Discussion in 'Tae-Kwon-Do' started by skribs, Apr 11, 2018.
Hmm...I don't see them listed on his site at Martial Arts Videos.
A lot of catching people, especially for things like body kicks, is hitting them when their guard is not there.
When they are punching is a good time. But that means you have to know about when they are going to punch. Rather than see the punch, defend, fire your own return shot back.
It is just too slow.
I work on probabilities a lot. And then use reaction speed to cover the gaps.
Sorry, yeah, the ones he posted the link to are the ones I was talking about. I have a couple of Master Kim's books on the shelf next to the DVDs, and I guess I got their names mixed up in my memory, lol. The DVDs are by Dr Yang.
Anyway, they're great DVDs and I would totally recommend them! Also, Master Sang H Kim (I checked the book this time to make sure I got the right name, hehe....) has a book called "Taekwondo Kyorugi" that has some training suggestions for sparring, including other exercises to do at home to help with your overall physical fitness for sparring.
Knowing a technique is one thing…knowing when to do that technique is quite another. ‘Timing’ is defined for this example as the ability to do the ‘right thing’ at the ‘right time’…and the ‘right thing’ is an appropriate action for that particular moment of combat.
Drills that can address the technique and how it is to be applied within an ever changing situation are critical. Drills provide a means to rehearse sets of fixed motions in a prescribed pattern while providing the necessarily stimulus for a particular technique to occur. It is then the practitioner’s duty to recognize the stimulus when it happens and respond accordingly. As a technique is mastered in this fashion, more techniques can be plugged into this drill…or the nature of the drill can be changed to suit different conditions or situations.
As the technical aspects of technique are gleaned and understood, it is time to put the technique into a ‘petri dish’ of sorts to rehearse how it is affected by timing and what is required of the practitioner to these ends. Footwork affects timing. Observation affects timing. Reaction time affects timing. Drills help with all of that, provided they are done with a discerning eye for what makes the techniques functional to begin with.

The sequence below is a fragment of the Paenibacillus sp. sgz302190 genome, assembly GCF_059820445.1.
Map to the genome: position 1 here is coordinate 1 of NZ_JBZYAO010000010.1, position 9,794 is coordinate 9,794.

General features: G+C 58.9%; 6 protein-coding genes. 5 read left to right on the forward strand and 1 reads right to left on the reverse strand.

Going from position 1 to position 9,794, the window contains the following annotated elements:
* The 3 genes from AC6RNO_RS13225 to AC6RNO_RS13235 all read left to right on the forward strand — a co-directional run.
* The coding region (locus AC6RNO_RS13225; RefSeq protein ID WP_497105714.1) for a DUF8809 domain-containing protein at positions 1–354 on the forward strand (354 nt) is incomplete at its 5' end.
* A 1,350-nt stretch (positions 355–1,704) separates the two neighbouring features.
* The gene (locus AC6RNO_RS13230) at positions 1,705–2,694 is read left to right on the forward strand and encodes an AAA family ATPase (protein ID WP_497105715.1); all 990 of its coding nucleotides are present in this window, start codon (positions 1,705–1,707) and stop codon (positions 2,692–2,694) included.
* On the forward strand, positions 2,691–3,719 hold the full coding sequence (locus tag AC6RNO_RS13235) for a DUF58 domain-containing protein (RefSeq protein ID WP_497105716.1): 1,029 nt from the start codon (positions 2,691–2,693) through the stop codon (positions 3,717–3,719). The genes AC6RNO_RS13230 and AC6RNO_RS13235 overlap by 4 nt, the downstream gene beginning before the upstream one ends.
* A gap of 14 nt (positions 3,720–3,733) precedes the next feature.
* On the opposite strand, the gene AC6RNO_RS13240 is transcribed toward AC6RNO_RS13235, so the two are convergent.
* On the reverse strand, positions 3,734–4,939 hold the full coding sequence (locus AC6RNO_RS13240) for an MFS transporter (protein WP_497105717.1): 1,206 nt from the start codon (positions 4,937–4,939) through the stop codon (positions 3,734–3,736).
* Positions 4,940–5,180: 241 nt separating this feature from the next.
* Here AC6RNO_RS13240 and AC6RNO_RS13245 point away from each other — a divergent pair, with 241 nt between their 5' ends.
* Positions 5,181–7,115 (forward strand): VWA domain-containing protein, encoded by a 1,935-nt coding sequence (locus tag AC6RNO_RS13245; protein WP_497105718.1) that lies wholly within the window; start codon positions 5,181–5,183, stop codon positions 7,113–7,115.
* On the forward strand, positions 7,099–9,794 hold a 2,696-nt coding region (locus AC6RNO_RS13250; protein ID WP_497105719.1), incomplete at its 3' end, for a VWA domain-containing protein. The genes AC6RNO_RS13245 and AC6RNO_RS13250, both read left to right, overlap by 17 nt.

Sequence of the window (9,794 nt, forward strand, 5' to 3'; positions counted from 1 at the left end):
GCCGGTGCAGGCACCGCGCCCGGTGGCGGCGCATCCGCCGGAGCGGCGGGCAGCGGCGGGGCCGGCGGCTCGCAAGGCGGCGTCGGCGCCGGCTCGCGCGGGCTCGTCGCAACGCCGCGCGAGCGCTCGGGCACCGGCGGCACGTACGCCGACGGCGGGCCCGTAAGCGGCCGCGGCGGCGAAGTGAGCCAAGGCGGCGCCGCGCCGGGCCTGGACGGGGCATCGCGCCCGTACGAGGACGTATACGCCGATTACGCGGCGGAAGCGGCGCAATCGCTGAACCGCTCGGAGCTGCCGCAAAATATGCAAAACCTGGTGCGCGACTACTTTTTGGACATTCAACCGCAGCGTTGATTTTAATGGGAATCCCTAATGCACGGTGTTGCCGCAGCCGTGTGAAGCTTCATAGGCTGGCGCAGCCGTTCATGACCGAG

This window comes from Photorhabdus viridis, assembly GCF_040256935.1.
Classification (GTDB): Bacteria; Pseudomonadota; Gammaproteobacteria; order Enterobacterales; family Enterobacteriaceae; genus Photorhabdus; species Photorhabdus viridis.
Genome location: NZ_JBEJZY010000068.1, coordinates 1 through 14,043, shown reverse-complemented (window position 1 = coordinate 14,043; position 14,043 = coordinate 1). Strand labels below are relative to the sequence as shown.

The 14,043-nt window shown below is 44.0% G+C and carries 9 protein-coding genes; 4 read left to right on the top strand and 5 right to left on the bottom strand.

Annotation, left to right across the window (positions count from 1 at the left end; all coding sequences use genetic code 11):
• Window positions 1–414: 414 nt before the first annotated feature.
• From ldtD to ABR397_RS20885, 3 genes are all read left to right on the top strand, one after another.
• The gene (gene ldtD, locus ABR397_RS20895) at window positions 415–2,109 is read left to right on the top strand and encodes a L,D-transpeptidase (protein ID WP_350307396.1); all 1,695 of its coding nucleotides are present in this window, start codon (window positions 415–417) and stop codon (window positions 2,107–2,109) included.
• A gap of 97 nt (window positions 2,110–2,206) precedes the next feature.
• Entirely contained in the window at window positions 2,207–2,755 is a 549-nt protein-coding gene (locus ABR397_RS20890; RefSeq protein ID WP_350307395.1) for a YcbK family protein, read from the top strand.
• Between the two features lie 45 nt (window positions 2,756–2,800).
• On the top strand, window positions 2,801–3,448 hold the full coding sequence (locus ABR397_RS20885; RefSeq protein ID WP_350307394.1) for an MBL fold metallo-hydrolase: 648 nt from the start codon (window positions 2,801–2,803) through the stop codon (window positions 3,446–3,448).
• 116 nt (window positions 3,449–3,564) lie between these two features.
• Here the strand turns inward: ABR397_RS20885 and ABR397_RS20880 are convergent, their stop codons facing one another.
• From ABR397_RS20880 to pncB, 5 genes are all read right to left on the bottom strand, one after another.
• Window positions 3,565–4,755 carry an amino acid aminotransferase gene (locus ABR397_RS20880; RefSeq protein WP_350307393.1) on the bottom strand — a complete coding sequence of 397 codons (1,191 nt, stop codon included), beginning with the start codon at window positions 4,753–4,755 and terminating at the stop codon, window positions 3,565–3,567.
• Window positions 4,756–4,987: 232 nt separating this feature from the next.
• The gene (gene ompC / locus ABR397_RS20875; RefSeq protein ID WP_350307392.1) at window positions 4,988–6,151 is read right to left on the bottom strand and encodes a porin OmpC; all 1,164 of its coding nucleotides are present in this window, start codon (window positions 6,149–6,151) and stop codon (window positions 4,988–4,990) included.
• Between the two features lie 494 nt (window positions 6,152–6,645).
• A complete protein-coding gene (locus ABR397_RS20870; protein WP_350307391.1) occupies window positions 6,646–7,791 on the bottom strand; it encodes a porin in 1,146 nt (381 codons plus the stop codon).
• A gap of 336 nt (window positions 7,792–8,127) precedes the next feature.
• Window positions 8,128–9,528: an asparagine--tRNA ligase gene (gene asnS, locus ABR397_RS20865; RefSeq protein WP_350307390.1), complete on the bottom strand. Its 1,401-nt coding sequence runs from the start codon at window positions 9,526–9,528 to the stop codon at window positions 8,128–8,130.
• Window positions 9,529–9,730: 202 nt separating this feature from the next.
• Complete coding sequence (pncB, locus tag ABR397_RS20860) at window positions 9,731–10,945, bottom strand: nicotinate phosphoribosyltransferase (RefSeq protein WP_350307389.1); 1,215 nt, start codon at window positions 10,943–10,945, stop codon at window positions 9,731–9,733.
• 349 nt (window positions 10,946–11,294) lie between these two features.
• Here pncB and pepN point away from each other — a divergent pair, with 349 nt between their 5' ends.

Techniques can and do fail at times…through any number of circumstances, such as bad timing, a change in tactile energy from the opponent, footwork issues, and so on. Rather than abandon all hope for success, it is helpful to have other techniques on hand that ‘dovetail’ into the initial technique, providing for the practitioner the ability to ‘flow’…an attribute valued by any martial practitioner. The concept of the ‘flow’ is based on seamlessly moving from one technique to another, developed through arduous practice and application…understanding what makes techniques work and understanding where the commonalities lay between techniques.
This means that a practitioner must a have a body of techniques that have become functional and that an understanding of timing has been built. Without either, then there is no real technique to ‘flow’ into, nor will the opportunity to find other techniques be evident.
Once those prerequisites are practiced to some degree, the next logical step is sparring. Intelligent sparring allows the practitioner to apply and hone what has been learned about power, speed, accuracy, timing and technique.
It is entirely possible for two training partners to enter a sparring match and simply spar, with no real end goal other to ‘win’. In this possibility, the two training partners may learn something but it becomes difficult to improve in any one aspect of their sparring game if they are not conscious of what they are doing.
If the end goal is to improve existing technique, then intelligent and progressive sparring is what is required. Specific techniques can be worked on in an environment where certain factors can be controlled and altered to the benefit of all practitioners involved.
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